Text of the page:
How much of my life have I not been present?
I’m finishing on my sofa in Cleona: So. I’ve been coming along with this, finding some deliverance from the stern body image monster whispering in my ear, until Angel decides to post a few pictures on Facebook. She shows me first, because she’s kind and respectful and the sweetest woman this planet has ever known, and there it is…In the middle of a handful of perfectly lovely photos, there I am in, kind of sideways, more than kind of unflattering. You know how you sometimes see a picture of you and you ask, “do I really look like that?” The answer is always yes, and unflattering or not, this one is me, too. I wanted to un-check the box, but instead I handed her phone back and smiled, “They’re great!” Because they really, really are.
And I guess it’s small insignificant acts like those that are the things that really change us. We step out one tiny step further than we’ve ever gone, then there’s a brand new line waaaaay up there that’s scary and intimidating and we think, ok, we did this, but could never do THAT. Then we do, except it’s now just a small step because we’ve taken 100 microscopic tiptoes before this. Then another. And another.
And before we know it, this is our life and there we are, living it.
Every manifestation of greatness has hidden behind it a life of discipling, determination, and persistence. – Erwin McManus
Our local school district sends an email every Sunday that details upcoming events. This was one of the bullet points in Sunday’s message to parents:
“As a District, we are focusing more on Social Emotional Learning (SEL). At the Secondary School, all students will participate in bi-monthly meetings with their teacher during Advisory/Enrichment. The first meeting will be on Monday, September 16. The topic is Passion and Joy and the question all students will be asked to consider is: “What brings passion or purpose to my life?” Please feel free to ask your son/daughter about this as it will help bridge the home-to-school connection.”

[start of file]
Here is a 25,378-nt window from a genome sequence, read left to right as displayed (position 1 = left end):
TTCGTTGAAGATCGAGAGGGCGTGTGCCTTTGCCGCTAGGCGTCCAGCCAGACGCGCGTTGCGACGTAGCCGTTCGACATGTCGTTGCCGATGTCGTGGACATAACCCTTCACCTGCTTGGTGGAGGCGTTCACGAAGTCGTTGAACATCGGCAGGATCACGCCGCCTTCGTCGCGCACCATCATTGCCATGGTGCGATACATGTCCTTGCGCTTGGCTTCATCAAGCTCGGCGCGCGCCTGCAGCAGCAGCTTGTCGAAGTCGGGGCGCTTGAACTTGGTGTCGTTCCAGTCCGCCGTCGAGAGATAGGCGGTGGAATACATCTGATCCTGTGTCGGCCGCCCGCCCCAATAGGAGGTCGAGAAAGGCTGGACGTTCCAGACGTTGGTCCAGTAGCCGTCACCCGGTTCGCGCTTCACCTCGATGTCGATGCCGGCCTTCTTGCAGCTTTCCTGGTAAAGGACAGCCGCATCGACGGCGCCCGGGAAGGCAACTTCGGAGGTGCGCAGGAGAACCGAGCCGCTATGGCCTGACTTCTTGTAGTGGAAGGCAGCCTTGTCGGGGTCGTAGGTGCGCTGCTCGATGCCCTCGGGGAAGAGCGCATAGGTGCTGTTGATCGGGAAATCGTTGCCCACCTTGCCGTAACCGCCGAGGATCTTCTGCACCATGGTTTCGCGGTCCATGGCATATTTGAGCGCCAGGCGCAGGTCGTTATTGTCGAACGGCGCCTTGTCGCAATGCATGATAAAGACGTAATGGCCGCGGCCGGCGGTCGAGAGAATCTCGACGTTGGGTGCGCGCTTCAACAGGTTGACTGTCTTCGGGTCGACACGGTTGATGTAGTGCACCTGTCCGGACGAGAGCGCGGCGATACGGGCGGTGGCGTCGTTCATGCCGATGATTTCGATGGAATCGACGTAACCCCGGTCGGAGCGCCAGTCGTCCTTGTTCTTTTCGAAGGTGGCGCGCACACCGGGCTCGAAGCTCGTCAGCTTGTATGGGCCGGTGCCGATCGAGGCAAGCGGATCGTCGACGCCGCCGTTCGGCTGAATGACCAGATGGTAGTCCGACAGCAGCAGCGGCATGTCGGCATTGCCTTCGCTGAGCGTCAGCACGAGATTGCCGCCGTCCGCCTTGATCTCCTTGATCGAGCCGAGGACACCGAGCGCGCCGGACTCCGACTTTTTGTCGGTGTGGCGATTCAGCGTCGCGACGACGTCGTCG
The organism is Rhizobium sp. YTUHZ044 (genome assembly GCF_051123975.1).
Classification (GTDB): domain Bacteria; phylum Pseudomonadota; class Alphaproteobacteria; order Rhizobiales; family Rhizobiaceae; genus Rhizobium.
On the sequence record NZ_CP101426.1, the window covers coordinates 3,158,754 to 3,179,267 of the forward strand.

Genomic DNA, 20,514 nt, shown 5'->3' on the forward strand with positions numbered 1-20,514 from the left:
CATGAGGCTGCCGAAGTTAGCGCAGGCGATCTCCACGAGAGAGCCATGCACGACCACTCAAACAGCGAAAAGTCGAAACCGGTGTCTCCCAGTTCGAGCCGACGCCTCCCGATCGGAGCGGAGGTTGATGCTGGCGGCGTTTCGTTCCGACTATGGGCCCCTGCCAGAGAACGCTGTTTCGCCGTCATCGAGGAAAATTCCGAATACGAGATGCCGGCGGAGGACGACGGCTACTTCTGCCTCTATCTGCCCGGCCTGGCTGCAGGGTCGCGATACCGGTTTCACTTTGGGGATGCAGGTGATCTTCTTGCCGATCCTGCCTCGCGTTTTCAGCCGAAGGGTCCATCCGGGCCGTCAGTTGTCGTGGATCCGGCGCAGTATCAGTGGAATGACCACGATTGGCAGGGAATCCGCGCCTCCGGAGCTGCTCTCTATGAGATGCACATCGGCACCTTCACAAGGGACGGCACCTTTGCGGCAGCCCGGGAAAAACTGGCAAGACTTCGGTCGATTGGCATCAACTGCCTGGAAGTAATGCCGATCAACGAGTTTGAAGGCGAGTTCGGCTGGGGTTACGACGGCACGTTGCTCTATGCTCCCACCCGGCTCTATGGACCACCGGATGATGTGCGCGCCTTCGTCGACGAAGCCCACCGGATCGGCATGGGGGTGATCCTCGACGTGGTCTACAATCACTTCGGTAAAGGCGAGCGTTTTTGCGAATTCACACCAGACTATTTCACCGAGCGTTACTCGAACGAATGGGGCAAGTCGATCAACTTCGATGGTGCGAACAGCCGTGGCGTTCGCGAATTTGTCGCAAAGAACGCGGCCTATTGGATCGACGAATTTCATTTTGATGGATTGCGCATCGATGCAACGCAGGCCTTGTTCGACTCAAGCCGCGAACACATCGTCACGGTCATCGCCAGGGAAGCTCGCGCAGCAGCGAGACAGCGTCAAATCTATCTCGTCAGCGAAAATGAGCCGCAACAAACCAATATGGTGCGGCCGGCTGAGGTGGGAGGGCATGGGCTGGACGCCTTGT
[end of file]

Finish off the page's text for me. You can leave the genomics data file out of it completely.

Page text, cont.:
I did ask my son, a 9th grade student, for his help in bridging the home-to-school connection, “First, what in the world is Social Emotional Learning? And second, what brings purpose to your life?” I don’t know if you’ve ever held a conversation with a 14 year old boy, but I still don’t know what social emotional learning is. It sounds important. After all, it has an acronym. All modern “important” things have acronyms. Truth is, I don’t much care what the administration means by SEL, I just love the 2nd question and he was able to answer that beautifully.
It’s a variation of my favorite question: what is your why? Why do you do what you do? We all answer that in so many ways in everything we do.
I began with the McManus quote because discipling, determination, and persistence can never come without passion or purpose, without a why. If I don’t have a reason, it’s just an exercise in the will alone and that power loses interest or is distracted or stays up too late or gets sick or finds a date. Something will become more valuable and that will get the focus that was on the last shiny thing. The reason the SEL class started with passion/purpose is because that’s where everything starts (or, at least, should start). Without a solid why, persistence is generally impossible.
Most of my biggest disappointments, the things that kept me up at night, could be traced to a lack of determination and persistence. I failed tests because I didn’t study, lost games and underperformed where I hadn’t practiced or prepared. But it wasn’t a lack of determination. I actually have plenty of that – just not in those spaces, for that work. I wasn’t missing resolve or self-control, I was only missing a raison d’être, or more aptly, a raison de faire. (I have no idea if that is a real saying – I know raison d’être is “reason to be,” and raison de faire might very well be “reason to do” – probably because I didn’t pay enough attention in French class. I had no reason to, then. How could I know I’d write this someday?)
I wonder how often our passions line up with our lives. If they don’t, life can feel very much like an uphill climb. We would be tired, bored, uninspired. We would continue to believe awfully destructive lies about ourselves, like that we are lazy or unintelligent or clumsy or weak or whatever, when in reality, we are simply searching for our why.
I’m sure my son’s why will change, and I hope and pray he changes with it, tightly holding onto it’s hand until it becomes a Him and he truly learns the meaning of the statement, “I came so they can have real and eternal life, more and better life than they ever dreamed of.” (Jn 10:10 MSG)